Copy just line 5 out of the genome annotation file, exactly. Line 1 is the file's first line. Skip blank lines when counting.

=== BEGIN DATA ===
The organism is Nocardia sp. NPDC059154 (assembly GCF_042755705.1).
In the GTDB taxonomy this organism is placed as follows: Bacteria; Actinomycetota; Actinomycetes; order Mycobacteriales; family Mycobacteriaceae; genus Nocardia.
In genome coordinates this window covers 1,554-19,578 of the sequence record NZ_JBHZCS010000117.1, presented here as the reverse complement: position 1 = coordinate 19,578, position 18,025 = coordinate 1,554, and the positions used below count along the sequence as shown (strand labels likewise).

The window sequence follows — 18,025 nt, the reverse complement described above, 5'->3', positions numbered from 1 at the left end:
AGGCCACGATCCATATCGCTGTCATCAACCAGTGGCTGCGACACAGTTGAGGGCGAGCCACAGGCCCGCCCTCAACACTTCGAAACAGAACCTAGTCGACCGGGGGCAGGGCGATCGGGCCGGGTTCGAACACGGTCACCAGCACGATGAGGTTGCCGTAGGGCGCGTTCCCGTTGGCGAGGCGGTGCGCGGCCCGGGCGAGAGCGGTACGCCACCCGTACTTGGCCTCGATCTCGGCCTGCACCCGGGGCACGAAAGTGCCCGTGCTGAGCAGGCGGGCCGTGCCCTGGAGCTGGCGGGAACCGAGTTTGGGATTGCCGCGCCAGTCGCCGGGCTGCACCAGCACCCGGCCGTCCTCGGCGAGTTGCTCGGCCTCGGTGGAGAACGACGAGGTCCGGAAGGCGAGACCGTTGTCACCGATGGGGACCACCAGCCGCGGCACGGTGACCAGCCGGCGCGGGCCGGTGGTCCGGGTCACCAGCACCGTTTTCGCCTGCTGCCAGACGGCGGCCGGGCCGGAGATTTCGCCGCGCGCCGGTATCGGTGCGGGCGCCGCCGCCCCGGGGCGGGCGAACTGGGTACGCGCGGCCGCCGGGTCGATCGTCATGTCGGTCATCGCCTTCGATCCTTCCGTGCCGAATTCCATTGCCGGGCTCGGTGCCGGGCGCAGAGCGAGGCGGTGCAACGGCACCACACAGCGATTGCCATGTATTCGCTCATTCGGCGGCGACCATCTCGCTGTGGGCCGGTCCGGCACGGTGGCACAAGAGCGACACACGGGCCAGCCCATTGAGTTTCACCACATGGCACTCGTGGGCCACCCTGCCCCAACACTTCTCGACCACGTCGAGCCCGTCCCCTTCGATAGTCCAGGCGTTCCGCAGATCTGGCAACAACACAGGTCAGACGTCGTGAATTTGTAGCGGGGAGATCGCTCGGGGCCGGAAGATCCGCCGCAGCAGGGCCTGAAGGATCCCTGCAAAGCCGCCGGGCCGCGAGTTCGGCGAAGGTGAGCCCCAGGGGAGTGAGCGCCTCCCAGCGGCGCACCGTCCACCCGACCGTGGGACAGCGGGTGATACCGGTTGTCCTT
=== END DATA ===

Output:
AGGCCACGATCCATATCGCTGTCATCAACCAGTGGCTGCGACACAGTTGAGGGCGAGCCACAGGCCCGCCCTCAACACTTCGAAACAGAACCTAGTCGACCGGGGGCAGGGCGATCGGGCCGGGTTCGAACACGGTCACCAGCACGATGAGGTTGCCGTAGGGCGCGTTCCCGTTGGCGAGGCGGTGCGCGGCCCGGGCGAGAGCGGTACGCCACCCGTACTTGGCCTCGATCTCGGCCTGCACCCGGGGCACGAAAGTGCCCGTGCTGAGCAGGCGGGCCGTGCCCTGGAGCTGGCGGGAACCGAGTTTGGGATTGCCGCGCCAGTCGCCGGGCTGCACCAGCACCCGGCCGTCCTCGGCGAGTTGCTCGGCCTCGGTGGAGAACGACGAGGTCCGGAAGGCGAGACCGTTGTCACCGATGGGGACCACCAGCCGCGGCACGGTGACCAGCCGGCGCGGGCCGGTGGTCCGGGTCACCAGCACCGTTTTCGCCTGCTGCCAGACGGCGGCCGGGCCGGAGATTTCGCCGCGCGCCGGTATCGGTGCGGGCGCCGCCGCCCCGGGGCGGGCGAACTGGGTACGCGCGGCCGCCGGGTCGATCGTCATGTCGGTCATCGCCTTCGATCCTTCCGTGCCGAATTCCATTGCCGGGCTCGGTGCCGGGCGCAGAGCGAGGCGGTGCAACGGCACCACACAGCGATTGCCATGTATTCGCTCATTCGGCGGCGACCATCTCGCTGTGGGCCGGTCCGGCACGGTGGCACAAGAGCGACACACGGGCCAGCCCATTGAGTTTCACCACATGGCACTCGTGGGCCACCCTGCCCCAACACTTCTCGACCACGTCGAGCCCGTCCCCTTCGATAGTCCAGGCGTTCCGCAGATCTGGCAACAACACAGGTCAGACGTCGTGAATTTGTAGCGGGGAGATCGCTCGGGGCCGGAAGATCCGCCGCAGCAGGGCCTGAAGGATCCCTGCAAAGCCGCCGGGCCGCGAGTTCGGCGAAGGTGAGCCCCAGGGGAGTGAGCGCCTCCCAGCGGCGCACCGTCCACCCGACCGTGGGACAGCGGGTGATACCGGTTGTCCTT